Seed-to-voxel regression analysis was conducted over the whole brain.

(a) Axial view of the left anterior STG (blue sphere) (top) and the voxel-wise FC correlation map (Fisher Z-transformed) (bottom). One cluster was identified by non-parametric permutation tests as showing a significant negative correlation between temporo-frontal connectivity values and melodic regularization (p<0.05, cluster-mass FWE corrected). (b) Pearson’s product moment correlation (r) between melodic regularization and mean FC connectivity between seed and all significant voxels in the frontal cluster (r = −0.58; p<0.001). Each point on a scatterplot is one participant (N = 51).


Table 1
Pearson product-moment correlations (r) between neural predictors (Fisher’s z-transformed ROI-to-ROI rs-FC values), neuropsychological predictors (digit span), and behavioral measures related to learning (coordination, transmission, innovation, accuracy) and structural regularization (proximity, melodic regularization).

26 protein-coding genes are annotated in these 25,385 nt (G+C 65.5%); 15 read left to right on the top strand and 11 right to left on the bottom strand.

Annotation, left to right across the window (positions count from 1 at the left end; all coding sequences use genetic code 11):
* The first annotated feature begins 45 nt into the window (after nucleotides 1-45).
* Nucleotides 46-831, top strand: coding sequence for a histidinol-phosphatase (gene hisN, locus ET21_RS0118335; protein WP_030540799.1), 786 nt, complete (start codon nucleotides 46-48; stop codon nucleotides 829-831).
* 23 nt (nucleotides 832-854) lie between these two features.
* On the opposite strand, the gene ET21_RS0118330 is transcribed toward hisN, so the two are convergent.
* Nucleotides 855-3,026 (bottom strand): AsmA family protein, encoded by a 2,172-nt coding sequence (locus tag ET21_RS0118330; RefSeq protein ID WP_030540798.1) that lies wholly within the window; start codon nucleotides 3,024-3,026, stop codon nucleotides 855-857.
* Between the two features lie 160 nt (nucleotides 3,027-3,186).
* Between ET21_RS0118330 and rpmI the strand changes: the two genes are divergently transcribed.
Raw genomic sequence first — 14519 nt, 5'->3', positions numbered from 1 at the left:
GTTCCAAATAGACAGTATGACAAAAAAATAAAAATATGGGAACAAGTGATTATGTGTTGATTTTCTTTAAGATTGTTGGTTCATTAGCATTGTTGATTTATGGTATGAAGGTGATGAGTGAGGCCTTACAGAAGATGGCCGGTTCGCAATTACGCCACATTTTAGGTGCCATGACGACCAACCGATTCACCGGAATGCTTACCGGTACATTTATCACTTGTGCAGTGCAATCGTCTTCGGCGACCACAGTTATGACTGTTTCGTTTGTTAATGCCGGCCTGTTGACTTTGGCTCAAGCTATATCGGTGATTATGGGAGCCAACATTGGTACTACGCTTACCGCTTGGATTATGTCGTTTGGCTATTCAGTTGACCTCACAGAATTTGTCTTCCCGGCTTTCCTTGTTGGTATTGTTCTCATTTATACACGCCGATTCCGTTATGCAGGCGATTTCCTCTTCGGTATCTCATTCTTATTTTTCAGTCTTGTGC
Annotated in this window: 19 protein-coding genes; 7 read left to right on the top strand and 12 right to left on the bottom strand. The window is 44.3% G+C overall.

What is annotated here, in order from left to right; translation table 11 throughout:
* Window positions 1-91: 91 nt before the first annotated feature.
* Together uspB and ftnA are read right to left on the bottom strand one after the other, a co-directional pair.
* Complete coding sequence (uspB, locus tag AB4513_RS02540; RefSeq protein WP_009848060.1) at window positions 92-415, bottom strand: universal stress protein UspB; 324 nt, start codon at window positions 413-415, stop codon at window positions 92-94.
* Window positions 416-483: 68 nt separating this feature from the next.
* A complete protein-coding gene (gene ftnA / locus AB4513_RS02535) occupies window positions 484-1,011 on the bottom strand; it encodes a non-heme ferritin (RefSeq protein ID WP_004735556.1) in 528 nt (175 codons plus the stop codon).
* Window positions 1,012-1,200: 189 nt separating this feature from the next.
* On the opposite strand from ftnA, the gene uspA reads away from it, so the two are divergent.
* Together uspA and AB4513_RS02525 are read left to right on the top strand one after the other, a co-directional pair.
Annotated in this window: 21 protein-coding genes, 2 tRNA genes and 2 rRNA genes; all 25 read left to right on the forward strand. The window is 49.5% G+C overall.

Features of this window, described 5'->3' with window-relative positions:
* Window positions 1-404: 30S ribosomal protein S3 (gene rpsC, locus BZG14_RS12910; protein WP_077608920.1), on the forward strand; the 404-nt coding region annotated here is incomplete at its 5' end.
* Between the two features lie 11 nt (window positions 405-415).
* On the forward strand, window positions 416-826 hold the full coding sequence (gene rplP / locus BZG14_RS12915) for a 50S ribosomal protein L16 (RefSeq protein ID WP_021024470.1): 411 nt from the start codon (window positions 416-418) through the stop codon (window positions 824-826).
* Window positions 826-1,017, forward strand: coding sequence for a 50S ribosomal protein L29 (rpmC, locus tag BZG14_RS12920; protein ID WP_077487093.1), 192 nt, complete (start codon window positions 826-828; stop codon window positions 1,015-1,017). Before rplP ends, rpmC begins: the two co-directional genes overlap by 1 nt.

Accuracy -
Proximity 0.330.
  1. Notes: Correlation coefficients marked in bold are significant under Bonferroni correction (α=0.05/7 = 0.007; seven is the number of independent tests on each behavioral variable). r = right hemisphere; l = left hemisphere. STG = superior temporal gyrus; HG = Heschl’s gyrus; Tone = measure computed using tone distance; Contour = measure computed using contour distance.

Table 2
Brain regions activated in the C-deviant >STD contrast (Height threshold: T = 6.76, pFWE <0.001; Extent threshold: k = 0 voxels).
T statisticMNI peak activation coordinatesNumber of active voxels in the clusterAnatomical regionProbabilistic atlas1
8.83[54 2 -4]54rSTGArea TE (1.2) 28%
OP4 (PV) 17%
8.54[66 -16 4]60rSTGArea TE (3) 57%
7.93[−52–14 4]26lSTGArea TE (1) 46%